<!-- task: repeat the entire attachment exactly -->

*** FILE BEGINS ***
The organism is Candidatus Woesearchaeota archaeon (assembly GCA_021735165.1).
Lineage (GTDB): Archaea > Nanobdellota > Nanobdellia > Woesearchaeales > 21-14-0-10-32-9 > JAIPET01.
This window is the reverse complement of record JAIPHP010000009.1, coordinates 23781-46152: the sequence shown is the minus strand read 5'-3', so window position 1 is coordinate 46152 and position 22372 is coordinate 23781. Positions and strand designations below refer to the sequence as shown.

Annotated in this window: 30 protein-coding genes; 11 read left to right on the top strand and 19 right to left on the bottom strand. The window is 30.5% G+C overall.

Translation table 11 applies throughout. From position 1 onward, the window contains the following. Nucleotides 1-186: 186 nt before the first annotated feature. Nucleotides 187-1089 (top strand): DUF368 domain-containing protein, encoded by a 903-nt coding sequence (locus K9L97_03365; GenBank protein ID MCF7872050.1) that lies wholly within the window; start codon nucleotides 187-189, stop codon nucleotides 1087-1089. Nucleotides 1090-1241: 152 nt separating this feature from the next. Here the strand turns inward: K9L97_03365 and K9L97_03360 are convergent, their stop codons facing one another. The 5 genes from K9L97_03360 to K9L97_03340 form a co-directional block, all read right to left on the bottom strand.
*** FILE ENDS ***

The organism is Candidatus Woesearchaeota archaeon (assembly GCA_021735165.1).
Lineage (GTDB): Archaea > Nanobdellota > Nanobdellia > Woesearchaeales > 21-14-0-10-32-9 > JAIPET01.
This window is the reverse complement of record JAIPHP010000009.1, coordinates 23781-46152: the sequence shown is the minus strand read 5'-3', so window position 1 is coordinate 46152 and position 22372 is coordinate 23781. Positions and strand designations below refer to the sequence as shown.

Annotated in this window: 30 protein-coding genes; 11 read left to right on the top strand and 19 right to left on the bottom strand. The window is 30.5% G+C overall.

Translation table 11 applies throughout. From position 1 onward, the window contains the following. Nucleotides 1-186: 186 nt before the first annotated feature. Nucleotides 187-1089 (top strand): DUF368 domain-containing protein, encoded by a 903-nt coding sequence (locus K9L97_03365; GenBank protein ID MCF7872050.1) that lies wholly within the window; start codon nucleotides 187-189, stop codon nucleotides 1087-1089. Nucleotides 1090-1241: 152 nt separating this feature from the next. Here the strand turns inward: K9L97_03365 and K9L97_03360 are convergent, their stop codons facing one another. The 5 genes from K9L97_03360 to K9L97_03340 form a co-directional block, all read right to left on the bottom strand.